4. What short- and medium-term provisions has the government made for addressing rising pensions and healthcare costs and their associated recurring deficits?

5. What are the assumptions and key sensitivities of the SGP in terms of (a) existing and net additions to government staff positions in the period 2010-2012, (b) total wage and compensation benefits as a share of total government expenditure, and (c) debt incurred by semi-governmental organisations such as the former Olympic Airlines or the Hellenic Railways Organisation (OSE)?

6. The next national election will be in 2012 or 2013. What guarantees are there that the government will not depart from the SGP and engaged in the typical process of pre-election electoral give-aways?

These are my questions as related to the SGP. My questions relating to the root causes of the Greek economic situation are the following:

Root Cause 1: Inefficient Public Sector
The public sector and the wider government approach to managing expenditure is the cause of Greece’s massive debt. Government expenditure has ballooned; most expenditure goes to the wages and benefits of an over-staffed and bloated public bureaucracy which provides very little in terms of value-added services, and utilises an archaic system of forms and certificates to extract personal benefits in the form of bribes.

My questions:

a. What is the government doing to streamline the total public sector and deliver better services to citizens at a lower cost?

b. If public sector institutional restructuring, e.g. “Kallikrates”, is to take place, what benefits will this deliver in terms of a smaller and leaner public sector? Besides reducing the number of organisational units, how else can we measure organisational efficiency and productivity?

c. What is the government doing to raise productivity in the public sector, which ranks among the lowest in the European Union?

d. What is the government doing to use e-government as a means for reducing the long hours lost in queues and government organisations?

Root Cause 2: Declining Economic Competitiveness
Over the past 8 years, Greece’s fundamental economic competitiveness has declined according to all international rankings. My questions are:

a. Greece’s credit expansion in the public, private and corporate sectors grew at a higher rate than its GDP growth between 2004-2009. Together with EU funding and government expenditure, the rate of financial expansion has been unprecedented. What have these financial resources been used for, and why don’t we see many positive results today from this spending?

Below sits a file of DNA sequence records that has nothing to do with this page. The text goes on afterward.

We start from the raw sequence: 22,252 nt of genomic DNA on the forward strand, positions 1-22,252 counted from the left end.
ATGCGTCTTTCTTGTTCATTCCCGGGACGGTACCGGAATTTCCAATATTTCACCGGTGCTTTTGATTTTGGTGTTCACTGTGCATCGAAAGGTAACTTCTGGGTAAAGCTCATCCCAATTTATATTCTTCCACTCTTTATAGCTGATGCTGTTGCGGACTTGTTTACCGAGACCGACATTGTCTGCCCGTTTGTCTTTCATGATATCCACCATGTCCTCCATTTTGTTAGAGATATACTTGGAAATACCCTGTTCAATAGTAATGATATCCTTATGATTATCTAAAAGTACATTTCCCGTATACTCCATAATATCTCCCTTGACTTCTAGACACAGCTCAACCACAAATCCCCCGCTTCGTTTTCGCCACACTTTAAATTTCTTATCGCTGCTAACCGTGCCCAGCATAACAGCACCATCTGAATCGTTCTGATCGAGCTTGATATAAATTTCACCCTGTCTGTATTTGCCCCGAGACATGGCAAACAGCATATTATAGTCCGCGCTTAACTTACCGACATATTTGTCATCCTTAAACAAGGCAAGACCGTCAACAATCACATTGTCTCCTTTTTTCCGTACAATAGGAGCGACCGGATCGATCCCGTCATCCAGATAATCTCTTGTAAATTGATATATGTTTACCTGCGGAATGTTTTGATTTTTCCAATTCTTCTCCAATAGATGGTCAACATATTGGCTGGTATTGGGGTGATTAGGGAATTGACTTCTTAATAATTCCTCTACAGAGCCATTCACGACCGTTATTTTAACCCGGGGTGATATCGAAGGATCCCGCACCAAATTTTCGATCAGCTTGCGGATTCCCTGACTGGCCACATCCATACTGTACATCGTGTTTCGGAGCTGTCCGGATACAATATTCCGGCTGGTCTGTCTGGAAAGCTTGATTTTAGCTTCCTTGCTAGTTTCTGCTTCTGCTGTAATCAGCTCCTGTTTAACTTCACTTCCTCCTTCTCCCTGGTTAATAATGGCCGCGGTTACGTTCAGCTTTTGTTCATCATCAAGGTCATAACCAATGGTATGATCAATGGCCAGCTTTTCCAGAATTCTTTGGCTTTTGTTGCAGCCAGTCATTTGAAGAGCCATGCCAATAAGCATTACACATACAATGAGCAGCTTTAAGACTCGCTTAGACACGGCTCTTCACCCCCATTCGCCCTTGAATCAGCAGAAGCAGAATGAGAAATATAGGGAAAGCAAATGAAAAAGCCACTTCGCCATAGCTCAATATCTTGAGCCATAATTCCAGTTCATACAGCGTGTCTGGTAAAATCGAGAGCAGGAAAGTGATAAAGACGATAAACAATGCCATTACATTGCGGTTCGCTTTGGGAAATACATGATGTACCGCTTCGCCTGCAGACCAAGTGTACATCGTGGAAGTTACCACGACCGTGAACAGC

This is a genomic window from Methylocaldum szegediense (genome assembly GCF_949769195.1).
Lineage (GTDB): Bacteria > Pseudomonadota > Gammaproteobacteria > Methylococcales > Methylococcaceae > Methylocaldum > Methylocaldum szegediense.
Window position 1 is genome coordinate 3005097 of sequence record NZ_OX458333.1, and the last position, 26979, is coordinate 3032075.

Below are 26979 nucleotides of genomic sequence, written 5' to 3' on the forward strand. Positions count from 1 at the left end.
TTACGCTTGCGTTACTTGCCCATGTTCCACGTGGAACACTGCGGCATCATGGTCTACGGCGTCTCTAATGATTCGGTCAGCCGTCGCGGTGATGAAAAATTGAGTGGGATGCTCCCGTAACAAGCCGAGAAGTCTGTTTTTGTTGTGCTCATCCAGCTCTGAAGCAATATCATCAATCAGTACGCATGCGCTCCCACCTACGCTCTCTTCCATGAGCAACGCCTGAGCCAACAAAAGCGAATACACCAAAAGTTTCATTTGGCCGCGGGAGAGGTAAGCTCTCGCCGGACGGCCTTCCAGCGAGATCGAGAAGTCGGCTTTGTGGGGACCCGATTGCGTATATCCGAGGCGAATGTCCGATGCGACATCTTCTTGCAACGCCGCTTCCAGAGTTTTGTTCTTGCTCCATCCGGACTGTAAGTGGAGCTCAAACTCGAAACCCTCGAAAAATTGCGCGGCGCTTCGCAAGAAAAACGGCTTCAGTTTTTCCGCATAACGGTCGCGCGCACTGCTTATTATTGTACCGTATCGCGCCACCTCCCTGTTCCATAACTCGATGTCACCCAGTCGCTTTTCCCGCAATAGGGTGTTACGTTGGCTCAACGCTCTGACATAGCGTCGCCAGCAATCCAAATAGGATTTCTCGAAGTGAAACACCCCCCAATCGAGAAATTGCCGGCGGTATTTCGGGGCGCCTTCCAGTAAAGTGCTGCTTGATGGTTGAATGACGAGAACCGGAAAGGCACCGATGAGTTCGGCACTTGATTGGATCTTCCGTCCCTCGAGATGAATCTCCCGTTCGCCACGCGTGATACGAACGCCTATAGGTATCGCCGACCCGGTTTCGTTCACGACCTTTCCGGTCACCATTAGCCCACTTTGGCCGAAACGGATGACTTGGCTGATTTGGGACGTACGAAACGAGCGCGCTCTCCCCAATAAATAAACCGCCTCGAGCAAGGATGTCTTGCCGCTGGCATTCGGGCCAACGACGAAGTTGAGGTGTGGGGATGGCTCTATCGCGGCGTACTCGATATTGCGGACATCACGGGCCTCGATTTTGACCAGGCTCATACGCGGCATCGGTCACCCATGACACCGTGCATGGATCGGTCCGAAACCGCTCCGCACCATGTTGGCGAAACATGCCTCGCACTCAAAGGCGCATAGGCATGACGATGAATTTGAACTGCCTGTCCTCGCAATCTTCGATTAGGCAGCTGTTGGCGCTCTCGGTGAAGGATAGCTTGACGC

b. By what moral authority does the government violate European Union law by refusing to recognise the validity of private tertiary education, while recognising private secondary and primary education?

c. Greece’s economy is driven largely by three sectors: tourism, shipping and construction (and their ancillary sectors, e.g. catering, building materials, etc.) What plan does the government have to improve the productivity, inward investment and exports in these sectors? What plan does the government have for supporting additional economic sectors? By plan, I mean a coherent vision, objectives, strategy, resources and set of linked activities and policies intended to deliver this vision.

My understanding is that the political leadership has not understood these root causes, and is not in a position to reveal the true extent of Greece’s debt situation. To do the latter, of course, would be to prompt immediate bankruptcy. I would be reassured if, in exchange for accepting the charade of the Stability and Growth Agreement budget, which is incoherent and opaque, the government showed that at least it grasped the fundamental issues at stake. It does not. Instead, it has embarked on a crusade against “speculators”, is providing conflicting messages to different audiences, and shows few signs of taking advantage of this crisis to implement a generational change, or paradigm shift in governance.

According to Goldman Sachs, Greece faces EUR 20 bln in maturing debt in April-May 2010, out of EUR 54 bln in total in 2010. I am sure the government is hoping that by then, the market turmoil will have quieted down. If anything, I believe it will have accelerated, for the reasons already known: central banks have announced the end of quantitative easing; other countries are planning massive debt issue; China’s government regulations on bank lending may have slowed or punctured their economic bubble; Europe may be heading for a double-dip recession.

If Greece passes the April-May 2010 hurdle, then it is still on track for a minimum debt of 130% of GDP by 2012-2013, according to the government’s own budget estimates. This means that it will be facing similar investor skepticism on its public finances every 3-4 months.

Greece does not have the luxury of PASOK’s familiar siren song of international financial speculators, or ND’s vapid posturings about being a responsible party of opposition. It needs real solutions to reduce the public debt which is, as stated, merely a symptom of a generational problem of Greek political governance.